Gov. Christie Declares State of Emergency in NJ
Governor Christie, like the half-million other customers in the state without power, was waiting at home for utilities to come back on.
Gov. Chris Christie declared a state of emergency for New Jersey Saturday evening. He called in during our special storm coverage and spoke to David Ushery about some of the snow issues in his state.
In New Jersey, even the governor couldn't escape the October snowstorm.
Gov. Chris Christie lost power to his Mendham home about 4 p.m. Saturday afternoon and, like the half-million other residents in the state without power, was waiting at home for the utilities to come back on.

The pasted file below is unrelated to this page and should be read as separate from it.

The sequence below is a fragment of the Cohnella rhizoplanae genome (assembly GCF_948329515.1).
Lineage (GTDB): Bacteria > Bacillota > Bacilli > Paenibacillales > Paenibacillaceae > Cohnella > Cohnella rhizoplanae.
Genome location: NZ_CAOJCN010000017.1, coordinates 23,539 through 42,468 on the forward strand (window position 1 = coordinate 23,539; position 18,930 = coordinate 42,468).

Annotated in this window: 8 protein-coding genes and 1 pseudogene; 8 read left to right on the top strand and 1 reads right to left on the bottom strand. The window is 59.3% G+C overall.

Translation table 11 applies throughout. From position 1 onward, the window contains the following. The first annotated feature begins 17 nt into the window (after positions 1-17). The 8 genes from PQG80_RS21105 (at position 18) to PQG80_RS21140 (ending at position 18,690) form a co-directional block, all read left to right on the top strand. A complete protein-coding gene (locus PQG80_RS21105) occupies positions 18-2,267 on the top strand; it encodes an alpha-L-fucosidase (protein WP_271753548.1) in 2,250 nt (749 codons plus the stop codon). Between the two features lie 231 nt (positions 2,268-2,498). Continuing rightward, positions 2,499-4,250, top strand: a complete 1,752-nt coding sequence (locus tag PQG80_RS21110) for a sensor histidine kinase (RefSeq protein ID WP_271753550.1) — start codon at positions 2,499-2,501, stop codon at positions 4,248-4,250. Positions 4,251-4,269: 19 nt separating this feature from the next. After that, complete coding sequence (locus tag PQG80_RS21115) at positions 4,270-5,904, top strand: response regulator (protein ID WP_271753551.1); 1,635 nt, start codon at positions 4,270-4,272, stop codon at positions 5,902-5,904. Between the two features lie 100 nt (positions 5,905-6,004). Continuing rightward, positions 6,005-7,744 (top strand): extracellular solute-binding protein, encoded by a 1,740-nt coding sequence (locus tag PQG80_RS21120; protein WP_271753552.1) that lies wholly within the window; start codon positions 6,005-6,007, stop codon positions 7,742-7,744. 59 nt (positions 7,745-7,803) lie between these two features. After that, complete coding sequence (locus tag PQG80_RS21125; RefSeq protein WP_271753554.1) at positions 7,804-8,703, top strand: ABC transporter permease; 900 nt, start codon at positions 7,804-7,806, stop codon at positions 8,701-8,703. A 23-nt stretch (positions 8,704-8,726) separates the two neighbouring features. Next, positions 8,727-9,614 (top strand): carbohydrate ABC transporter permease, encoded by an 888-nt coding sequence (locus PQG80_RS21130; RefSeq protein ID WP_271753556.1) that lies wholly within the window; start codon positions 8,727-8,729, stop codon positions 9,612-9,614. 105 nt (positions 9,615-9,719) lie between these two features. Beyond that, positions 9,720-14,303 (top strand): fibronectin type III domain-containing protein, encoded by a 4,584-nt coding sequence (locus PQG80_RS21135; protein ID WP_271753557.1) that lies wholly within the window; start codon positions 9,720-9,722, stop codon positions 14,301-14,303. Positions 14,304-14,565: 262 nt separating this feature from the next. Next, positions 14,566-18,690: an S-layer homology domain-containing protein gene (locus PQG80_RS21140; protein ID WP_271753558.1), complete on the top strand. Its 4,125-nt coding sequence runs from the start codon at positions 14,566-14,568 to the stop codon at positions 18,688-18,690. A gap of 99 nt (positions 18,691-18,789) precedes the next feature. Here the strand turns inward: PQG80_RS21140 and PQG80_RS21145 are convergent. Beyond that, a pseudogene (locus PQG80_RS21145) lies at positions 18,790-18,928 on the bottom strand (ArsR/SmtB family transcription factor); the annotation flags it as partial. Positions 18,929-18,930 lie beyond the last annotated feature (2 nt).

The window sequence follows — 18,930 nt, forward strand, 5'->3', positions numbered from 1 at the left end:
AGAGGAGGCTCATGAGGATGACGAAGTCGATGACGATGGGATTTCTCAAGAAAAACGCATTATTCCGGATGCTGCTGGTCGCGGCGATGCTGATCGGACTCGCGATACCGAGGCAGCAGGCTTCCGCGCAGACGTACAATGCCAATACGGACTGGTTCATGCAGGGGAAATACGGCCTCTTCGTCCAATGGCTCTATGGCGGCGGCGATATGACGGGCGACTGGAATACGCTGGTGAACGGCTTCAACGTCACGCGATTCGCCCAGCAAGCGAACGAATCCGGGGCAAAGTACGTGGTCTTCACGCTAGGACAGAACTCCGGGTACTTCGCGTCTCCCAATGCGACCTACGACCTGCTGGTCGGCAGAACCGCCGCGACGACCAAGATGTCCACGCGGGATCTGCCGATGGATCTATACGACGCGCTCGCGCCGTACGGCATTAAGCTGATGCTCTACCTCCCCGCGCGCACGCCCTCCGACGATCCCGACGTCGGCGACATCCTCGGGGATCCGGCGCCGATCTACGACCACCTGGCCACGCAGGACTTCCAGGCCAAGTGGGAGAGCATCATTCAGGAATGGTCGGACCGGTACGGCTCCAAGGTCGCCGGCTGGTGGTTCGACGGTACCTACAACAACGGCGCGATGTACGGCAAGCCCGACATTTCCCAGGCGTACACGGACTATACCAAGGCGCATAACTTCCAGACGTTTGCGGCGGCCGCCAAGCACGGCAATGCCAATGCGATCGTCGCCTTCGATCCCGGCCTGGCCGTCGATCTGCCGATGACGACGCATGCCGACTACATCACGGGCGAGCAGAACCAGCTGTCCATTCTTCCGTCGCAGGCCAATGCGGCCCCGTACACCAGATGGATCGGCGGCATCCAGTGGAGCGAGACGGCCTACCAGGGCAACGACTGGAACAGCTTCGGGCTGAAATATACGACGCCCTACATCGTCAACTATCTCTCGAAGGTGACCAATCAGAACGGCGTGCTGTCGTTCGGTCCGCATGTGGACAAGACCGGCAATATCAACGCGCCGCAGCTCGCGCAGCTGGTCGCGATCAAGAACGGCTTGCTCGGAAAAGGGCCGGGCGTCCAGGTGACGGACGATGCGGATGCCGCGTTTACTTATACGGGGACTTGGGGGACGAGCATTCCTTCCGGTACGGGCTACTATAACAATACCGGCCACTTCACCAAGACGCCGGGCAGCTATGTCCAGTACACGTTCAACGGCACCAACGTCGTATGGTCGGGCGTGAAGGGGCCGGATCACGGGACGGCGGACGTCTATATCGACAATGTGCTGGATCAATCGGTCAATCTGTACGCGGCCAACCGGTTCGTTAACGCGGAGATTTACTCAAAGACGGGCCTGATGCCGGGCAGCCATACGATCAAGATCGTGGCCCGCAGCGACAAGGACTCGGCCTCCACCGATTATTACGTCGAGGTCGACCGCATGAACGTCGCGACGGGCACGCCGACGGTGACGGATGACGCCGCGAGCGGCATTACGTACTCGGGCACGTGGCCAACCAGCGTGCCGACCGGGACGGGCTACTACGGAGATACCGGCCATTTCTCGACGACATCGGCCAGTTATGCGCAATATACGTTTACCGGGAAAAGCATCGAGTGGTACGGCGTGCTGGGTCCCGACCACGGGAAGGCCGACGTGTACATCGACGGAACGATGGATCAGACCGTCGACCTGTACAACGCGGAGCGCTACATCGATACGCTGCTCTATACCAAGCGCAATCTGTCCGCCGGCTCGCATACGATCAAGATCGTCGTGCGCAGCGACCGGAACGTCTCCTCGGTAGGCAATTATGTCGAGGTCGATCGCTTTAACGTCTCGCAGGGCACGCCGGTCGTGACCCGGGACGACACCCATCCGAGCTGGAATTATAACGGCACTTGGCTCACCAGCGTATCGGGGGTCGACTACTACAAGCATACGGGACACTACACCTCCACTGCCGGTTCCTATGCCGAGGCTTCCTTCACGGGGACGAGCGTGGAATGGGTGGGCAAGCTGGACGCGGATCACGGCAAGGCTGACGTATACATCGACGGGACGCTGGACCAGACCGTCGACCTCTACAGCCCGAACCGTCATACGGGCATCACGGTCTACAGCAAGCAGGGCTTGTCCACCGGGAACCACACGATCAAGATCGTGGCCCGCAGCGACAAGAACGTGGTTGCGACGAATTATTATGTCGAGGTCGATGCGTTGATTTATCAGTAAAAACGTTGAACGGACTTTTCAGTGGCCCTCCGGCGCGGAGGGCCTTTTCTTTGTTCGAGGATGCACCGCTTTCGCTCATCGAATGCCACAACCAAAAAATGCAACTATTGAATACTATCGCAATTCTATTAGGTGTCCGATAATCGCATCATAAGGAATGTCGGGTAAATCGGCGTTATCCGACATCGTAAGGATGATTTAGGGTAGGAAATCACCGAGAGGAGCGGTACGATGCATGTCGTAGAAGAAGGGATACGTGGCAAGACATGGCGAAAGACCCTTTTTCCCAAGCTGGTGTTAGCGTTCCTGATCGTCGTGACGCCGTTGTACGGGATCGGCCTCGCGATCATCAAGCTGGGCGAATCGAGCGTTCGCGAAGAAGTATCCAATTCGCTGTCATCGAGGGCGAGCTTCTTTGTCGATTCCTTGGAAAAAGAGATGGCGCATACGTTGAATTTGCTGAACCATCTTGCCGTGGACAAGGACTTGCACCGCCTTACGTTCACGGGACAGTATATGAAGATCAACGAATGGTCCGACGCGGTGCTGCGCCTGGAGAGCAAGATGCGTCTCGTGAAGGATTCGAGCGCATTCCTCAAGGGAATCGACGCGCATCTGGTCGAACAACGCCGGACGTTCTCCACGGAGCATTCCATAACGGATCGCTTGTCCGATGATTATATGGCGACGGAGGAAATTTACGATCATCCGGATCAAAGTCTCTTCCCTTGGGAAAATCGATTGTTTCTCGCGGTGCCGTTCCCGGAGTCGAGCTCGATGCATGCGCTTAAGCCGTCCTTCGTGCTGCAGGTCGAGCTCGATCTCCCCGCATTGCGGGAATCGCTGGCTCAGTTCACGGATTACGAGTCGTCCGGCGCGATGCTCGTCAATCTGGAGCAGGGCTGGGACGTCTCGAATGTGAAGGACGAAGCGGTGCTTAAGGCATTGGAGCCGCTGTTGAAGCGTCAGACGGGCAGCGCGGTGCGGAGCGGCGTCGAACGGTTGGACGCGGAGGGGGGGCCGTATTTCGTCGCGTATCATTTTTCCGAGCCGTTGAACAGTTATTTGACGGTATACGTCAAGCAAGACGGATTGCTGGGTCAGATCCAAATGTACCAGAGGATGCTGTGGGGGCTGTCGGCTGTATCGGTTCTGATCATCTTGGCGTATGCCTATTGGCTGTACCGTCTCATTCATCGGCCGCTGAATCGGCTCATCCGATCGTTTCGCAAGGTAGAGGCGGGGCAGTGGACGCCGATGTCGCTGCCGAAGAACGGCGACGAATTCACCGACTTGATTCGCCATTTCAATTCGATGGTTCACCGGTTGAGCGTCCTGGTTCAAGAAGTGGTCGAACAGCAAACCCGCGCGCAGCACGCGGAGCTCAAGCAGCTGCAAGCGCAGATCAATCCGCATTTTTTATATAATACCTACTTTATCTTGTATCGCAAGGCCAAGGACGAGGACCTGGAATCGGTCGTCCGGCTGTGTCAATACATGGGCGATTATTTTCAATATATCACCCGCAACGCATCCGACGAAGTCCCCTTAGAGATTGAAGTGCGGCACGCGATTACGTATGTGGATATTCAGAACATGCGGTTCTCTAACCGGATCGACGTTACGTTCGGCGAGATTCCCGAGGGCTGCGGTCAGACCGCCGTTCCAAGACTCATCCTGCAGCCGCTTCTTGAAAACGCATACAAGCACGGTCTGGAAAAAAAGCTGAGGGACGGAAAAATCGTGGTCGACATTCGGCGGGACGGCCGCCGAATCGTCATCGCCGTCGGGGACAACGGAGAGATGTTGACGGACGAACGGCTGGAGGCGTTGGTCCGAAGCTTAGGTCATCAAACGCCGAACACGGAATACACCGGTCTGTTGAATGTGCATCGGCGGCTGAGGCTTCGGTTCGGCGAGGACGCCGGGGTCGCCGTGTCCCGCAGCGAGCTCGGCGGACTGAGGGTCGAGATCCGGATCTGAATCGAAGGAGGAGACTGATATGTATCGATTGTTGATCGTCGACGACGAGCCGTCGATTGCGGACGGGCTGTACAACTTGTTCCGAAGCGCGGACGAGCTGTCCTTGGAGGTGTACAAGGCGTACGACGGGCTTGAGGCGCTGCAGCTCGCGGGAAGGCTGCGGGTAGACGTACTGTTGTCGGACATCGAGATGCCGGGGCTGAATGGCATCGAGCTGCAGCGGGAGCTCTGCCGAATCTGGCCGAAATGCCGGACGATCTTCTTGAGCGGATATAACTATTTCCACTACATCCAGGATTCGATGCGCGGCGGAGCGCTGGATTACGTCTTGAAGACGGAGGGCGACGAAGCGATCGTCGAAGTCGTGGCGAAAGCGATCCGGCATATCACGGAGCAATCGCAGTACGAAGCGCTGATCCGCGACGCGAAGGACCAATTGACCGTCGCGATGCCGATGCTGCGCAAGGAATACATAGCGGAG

The storm spurred Christie to declare a statewide state of emergency Saturday night. He expects the number of outages to grow as the snow tapers off and winds pick up, blowing heavy branches with leaves still on them to break.
Gov. Christie told NBC New York that the hardest-hit parts of the state were in the northern part of the state, including Sussex, Essex, Morris, and Bergen Counties. He urged residents to stay off the roads, which will allow power companies to restore power much quicker.
"If you have power count your blessings," he told NBC New York. "and if you don't, find a place to stay warm."
Christie said the storm arrived sooner and hit harder than expected, with northern counties possibly seeing up to 14 inches, but that the state was prepared.
The governor said there were 25 fully closed roads in the state and another 60 partial closures.
Copyright Associated Press / NBC New York